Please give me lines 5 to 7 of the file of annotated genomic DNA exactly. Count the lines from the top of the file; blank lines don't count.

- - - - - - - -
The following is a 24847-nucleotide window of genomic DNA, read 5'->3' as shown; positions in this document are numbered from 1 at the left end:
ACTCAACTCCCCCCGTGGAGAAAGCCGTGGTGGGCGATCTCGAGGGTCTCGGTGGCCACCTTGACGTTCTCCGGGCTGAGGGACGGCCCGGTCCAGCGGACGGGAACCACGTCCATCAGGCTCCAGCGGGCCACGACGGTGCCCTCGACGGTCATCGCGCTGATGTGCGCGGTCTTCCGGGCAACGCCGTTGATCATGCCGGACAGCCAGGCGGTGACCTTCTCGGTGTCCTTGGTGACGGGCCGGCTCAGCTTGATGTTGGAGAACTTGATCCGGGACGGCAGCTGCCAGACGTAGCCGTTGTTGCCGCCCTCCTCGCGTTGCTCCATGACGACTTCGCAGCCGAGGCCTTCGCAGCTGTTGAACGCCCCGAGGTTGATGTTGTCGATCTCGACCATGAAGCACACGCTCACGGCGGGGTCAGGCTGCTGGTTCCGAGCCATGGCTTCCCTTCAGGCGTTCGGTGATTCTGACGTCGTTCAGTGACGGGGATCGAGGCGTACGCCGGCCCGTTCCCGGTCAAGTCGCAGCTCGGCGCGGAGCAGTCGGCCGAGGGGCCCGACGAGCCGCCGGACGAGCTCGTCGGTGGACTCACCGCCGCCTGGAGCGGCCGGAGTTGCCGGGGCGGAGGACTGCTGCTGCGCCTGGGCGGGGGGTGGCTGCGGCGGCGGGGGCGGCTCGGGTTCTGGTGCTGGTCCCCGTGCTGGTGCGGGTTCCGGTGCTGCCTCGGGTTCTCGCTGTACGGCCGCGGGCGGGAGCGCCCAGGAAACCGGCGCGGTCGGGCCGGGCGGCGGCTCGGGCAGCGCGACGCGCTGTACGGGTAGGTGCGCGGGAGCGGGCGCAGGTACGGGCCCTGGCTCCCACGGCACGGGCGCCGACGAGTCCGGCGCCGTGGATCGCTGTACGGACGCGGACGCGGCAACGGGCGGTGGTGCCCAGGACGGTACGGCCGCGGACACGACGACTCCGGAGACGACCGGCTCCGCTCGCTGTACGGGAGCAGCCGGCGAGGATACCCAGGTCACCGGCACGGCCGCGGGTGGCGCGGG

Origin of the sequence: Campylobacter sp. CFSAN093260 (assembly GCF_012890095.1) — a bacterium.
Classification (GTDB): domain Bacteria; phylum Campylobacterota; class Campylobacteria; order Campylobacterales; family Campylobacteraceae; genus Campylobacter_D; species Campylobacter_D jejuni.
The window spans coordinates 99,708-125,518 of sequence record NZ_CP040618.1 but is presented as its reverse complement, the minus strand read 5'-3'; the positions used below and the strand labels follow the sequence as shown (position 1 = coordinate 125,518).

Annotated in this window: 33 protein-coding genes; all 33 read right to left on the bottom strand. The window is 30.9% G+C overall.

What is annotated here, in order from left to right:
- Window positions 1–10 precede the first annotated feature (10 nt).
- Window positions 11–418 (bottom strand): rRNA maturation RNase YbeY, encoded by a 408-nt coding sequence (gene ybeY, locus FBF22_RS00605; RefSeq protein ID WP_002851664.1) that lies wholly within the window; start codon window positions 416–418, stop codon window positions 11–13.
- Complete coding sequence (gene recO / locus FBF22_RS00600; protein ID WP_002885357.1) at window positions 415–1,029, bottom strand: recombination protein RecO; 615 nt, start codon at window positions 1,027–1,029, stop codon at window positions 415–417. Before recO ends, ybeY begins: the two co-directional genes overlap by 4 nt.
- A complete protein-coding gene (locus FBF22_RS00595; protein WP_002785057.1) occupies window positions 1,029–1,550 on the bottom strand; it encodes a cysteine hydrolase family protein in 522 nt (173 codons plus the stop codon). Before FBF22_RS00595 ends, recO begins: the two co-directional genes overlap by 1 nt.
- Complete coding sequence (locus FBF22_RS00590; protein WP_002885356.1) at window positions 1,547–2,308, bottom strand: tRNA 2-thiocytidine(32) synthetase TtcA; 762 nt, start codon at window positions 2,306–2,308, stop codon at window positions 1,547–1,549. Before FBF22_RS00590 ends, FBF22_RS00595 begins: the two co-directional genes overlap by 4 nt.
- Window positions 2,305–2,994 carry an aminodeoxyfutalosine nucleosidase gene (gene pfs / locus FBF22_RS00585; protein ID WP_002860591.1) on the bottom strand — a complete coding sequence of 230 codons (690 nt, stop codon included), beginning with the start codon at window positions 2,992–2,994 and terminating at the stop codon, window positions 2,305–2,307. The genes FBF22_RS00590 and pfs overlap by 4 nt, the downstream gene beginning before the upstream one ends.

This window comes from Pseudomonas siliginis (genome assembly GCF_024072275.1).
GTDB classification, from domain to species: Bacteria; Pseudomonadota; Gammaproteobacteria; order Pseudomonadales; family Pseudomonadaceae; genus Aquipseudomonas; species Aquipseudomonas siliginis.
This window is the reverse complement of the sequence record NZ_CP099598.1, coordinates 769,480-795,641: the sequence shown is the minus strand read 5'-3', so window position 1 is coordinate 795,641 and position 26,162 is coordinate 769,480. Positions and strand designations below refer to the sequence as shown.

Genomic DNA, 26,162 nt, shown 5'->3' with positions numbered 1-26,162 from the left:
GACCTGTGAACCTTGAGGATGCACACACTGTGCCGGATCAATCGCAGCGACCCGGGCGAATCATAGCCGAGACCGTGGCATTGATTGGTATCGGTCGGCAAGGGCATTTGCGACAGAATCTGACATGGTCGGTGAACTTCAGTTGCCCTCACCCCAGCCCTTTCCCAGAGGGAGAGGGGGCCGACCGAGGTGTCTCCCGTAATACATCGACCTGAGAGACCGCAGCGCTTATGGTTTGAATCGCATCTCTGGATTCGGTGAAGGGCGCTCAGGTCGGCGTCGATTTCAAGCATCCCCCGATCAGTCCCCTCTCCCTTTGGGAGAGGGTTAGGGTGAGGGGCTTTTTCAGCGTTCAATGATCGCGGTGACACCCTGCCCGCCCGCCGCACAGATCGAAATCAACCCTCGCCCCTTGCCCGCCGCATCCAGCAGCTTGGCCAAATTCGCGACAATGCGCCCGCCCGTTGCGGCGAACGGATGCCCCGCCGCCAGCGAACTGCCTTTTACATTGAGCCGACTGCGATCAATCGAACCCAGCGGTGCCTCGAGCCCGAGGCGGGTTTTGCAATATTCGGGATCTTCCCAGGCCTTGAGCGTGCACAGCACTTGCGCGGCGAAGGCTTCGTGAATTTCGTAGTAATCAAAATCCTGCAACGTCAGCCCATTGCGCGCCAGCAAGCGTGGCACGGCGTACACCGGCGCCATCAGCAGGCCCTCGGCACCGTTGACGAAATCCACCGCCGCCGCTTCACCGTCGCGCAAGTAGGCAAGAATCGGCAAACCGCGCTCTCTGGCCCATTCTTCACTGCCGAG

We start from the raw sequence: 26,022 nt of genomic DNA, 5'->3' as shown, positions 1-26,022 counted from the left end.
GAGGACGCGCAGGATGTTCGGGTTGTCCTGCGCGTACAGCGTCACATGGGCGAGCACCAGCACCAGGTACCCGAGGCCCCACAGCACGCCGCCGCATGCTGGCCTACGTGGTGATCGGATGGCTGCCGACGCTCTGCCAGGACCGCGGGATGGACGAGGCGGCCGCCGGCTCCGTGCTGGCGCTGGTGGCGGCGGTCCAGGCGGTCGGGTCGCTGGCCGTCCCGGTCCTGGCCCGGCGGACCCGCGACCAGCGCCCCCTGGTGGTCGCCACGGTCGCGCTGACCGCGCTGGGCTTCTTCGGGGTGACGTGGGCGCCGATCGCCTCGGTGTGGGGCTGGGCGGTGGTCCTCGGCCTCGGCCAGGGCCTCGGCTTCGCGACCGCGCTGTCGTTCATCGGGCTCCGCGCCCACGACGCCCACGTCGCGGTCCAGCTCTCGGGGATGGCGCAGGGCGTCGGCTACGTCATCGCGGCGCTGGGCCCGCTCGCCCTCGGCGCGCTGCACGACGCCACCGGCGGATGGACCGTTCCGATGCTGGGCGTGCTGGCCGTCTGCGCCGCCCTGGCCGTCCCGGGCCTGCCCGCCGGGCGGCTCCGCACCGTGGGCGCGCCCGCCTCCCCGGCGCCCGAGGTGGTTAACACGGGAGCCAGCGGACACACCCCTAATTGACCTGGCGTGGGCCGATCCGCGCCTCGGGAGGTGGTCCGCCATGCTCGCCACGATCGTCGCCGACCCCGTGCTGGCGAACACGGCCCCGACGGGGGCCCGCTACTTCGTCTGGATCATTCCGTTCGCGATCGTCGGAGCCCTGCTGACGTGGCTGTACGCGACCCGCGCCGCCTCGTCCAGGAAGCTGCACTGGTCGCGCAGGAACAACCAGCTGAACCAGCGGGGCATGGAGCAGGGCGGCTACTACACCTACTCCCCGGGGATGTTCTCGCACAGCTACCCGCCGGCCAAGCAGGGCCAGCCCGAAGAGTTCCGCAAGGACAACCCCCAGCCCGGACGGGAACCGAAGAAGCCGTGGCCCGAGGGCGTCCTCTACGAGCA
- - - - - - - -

The window spans coordinates 99,708-125,518 of sequence record NZ_CP040618.1 but is presented as its reverse complement, the minus strand read 5'-3'; the positions used below and the strand labels follow the sequence as shown (position 1 = coordinate 125,518).

Annotated in this window: 33 protein-coding genes; all 33 read right to left on the bottom strand. The window is 30.9% G+C overall.

What is annotated here, in order from left to right: